Urvashi Butalia in conversation with:
Patrick French, Ashis Nandy, Ashutosh, Tarun Tejpal and Richard Sorabji
'Republic of Ideas'
Watch Session Video
[Peter Griffin, Forbes India writes, "..I’d urge you to listen to the whole thing, but here, courtesy the Jaipur Literature Festival, is a transcript of the relevant part of the conversation (I’ve corrected a few typos)"]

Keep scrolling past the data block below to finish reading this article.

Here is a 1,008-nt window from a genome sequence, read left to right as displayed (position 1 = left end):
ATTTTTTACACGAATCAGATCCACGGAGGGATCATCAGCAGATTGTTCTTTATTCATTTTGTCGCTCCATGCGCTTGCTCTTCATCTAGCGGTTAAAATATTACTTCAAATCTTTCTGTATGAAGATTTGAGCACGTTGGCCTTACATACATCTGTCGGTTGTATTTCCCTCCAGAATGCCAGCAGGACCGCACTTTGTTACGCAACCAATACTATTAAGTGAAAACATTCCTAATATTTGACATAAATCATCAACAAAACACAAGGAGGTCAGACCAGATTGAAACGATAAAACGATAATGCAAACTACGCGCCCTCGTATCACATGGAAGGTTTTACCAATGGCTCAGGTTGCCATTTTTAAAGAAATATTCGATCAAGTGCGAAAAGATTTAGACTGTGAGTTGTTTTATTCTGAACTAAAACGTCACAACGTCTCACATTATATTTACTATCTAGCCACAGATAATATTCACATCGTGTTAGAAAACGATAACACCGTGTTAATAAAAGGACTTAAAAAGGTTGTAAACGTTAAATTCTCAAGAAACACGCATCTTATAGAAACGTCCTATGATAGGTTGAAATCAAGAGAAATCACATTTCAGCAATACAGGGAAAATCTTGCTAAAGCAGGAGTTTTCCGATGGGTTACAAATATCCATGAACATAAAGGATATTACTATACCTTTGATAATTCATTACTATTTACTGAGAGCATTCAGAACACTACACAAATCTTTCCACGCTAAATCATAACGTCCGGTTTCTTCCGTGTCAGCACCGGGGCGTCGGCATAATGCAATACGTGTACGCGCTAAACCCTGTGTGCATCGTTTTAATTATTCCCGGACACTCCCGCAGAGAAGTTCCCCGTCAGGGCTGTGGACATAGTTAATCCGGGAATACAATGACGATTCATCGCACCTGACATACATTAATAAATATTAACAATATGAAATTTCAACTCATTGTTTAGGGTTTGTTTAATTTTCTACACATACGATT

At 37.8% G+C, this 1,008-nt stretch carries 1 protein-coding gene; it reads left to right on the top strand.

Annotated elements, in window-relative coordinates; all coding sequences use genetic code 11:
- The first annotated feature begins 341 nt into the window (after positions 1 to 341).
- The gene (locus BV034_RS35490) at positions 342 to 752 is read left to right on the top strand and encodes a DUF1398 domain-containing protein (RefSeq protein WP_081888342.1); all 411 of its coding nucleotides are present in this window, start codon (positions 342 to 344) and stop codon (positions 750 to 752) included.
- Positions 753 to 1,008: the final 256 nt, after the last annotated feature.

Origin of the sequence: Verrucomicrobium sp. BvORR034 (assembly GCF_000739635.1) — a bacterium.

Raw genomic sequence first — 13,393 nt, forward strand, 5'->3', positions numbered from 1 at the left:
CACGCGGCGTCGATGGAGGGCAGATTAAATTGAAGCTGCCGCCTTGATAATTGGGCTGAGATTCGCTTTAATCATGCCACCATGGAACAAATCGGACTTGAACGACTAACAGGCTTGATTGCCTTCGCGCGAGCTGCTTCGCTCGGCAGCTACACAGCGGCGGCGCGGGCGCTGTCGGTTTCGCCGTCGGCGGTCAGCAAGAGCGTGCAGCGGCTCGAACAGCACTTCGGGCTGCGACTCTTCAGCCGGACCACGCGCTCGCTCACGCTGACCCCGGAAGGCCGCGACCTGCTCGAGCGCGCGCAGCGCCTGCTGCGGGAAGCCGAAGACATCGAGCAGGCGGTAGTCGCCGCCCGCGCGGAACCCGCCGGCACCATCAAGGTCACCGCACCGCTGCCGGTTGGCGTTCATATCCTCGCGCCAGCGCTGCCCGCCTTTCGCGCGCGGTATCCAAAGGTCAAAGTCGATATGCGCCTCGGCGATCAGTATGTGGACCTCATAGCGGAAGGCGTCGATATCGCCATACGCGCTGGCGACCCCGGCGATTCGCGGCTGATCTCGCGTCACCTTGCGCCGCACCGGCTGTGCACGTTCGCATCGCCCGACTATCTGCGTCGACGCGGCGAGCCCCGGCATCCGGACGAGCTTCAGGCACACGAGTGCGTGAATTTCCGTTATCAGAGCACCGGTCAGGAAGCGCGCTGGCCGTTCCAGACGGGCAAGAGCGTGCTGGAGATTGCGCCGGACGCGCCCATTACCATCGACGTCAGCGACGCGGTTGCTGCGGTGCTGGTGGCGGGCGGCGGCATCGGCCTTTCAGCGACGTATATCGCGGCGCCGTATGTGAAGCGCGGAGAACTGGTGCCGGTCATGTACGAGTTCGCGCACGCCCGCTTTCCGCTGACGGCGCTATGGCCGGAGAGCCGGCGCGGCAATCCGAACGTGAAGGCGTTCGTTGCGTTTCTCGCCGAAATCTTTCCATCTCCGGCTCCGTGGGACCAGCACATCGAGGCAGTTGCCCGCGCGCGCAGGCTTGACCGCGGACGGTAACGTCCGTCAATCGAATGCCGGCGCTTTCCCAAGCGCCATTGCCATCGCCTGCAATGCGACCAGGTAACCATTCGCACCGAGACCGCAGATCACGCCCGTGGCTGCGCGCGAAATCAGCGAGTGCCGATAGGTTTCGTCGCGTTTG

(33:04) Urvashi Bhatalia: Ashis-da, your comments now on the ideas that have been discussed here: equality, the changeability, the need for change, the dreams of the founding fathers and mothers. Um, and on utopia generally, I mean what have you been writing about utopia? You want to tell us a little bit? (33:29) Asish Nandy: Well let me first clear two things, I think you heard when you said that I’m a philosopher. I’m a philosopher only in the sense that philosophy can come from texts but it can also come from slums. So I’m talking about the second kind of philosophy and I do hope that I will convey some idea of it today. First of all I do endorse the view which has come, that a realized or successful utopia is the other name for terror. In Soviet Union they used to put dissenters in mental asylums after the psychiatrists have diagnosed them as mentally ill because anybody who dissents in a utopia is naturally insane. Normally, we should diagnose them as insane so utopias can be dangerous and visions can be also dangerous but on the other hand no collectivity, and for that matter no individual, can live without visions. A good life requires vision. But such visions must also have a touch of the imperfect. And unless you are sensitive to that, I think it will be very dangerous to mount a kind of informed movement, which strives for perfection. In the context of our discussion, if I may point that the only country which I know is close to zero corruption is Singapore and that’s not part of my concept of utopia, it can be very much a part of my concept of dystopia. I do wish that there remains some degree of corruption in India because I would also suggest that it humanises our society. Indian society, Indian republic if you would like to call it like that here, is that it has left only four sectors of the society where your true talents are recognised, your true capabilities and skills are acknowledged. Rightly or wrongly, that’s a different thing but at least they’re acknowledged, people think they only work for that. In other words, no considerations of caste, religion, sect enter your considerations. And these four sectors are: spectator sports, which is a very small sector because sports heroes are not that many. Two: entertainment industry, which is a very slippery category because contrary to our belief at least four-fifths of all Bombay films for instance fail in the box office, so it’s a very risky business. Actually all four sectors are risky but it is perhaps the most risky business. Third is crime, our criminal gangs are perfectly egalitarian. Do not forget that Dawood Ibrahim’s gang had a lot of Hindus in it. Totally secular. And finally politics. You fight it out in politics and make it. All this talk of dynasty is an illusion created by the middle classes. Mrs. Gandhi did not become prime minister of India when Nehru was living. There was a large and very noticeable gap between her ascent to the throne and Nehru’s demise. She fought her way up. She was seen as a very meek, very unskillful, politically naïve woman. And therefore the syndicate chose her. She knew that in Indian politics that you should not project yourself as either too intelligent or too shrewd or too clever or even too political and that helped her. She clawed her way to power and so have each one of the names which have come up whether it is Mulayam Singh Yadav or Laloo Prasad Yadav. In addition, in the case of Laloo Prasad and Mulayam Singh, and people like them, exactly because of the reasons you give, there is a sense of desperation, utter desperation and insecurity. Even if you make through corruption millions of rupees, you suspect that you will not be able to get away using the machinery of law or cleverly manipulating your investments in the right way with the right connections because you have none. If I may point out to you that to the best of my knowledge the only unrecognised billionaire in India today, in dollar terms, is Madhu Koda. Madhu Koda. He’s a tribal and I can assure you that Mr. Koda must have been a very insecure, unhappy, tense person. And in this kind of situation, the only people you can trust are your own relatives. Your son, your daughter, your nephew or your own cousins, where you can use them for keeping your money, keeping your political secrets or trusting them to remain loyal to you. And if you fit your experiences within this model, you will recognise, why this insecurity is there because politics looks a very impersonal/contractual work to a large part of Indians. They are new to politics. And your family members do not have the capacity to absorb the additional money in more clever, intelligent way. If I do a good turn to Richard Sorabji, he can return the favour by accommodating my nephew at Oxford, if it were in the United States, it would be a substantial fellowship. Ms Mayawati doesn’t have that privilege. She probably has only relatives whose ambition was to be a nurse earlier or run a petrol pump. If she has to oblige somebody or have somebody in the family absorb the money, she will probably have to take the bribe of having hundred petrol pumps and that is very conspicuous, very corrupt indeed. Our corruption doesn’t look that corrupt, their corruption does.I also spoke to Sanjoy Roy, festival producer, about the whole thing, and here’s what he had to say: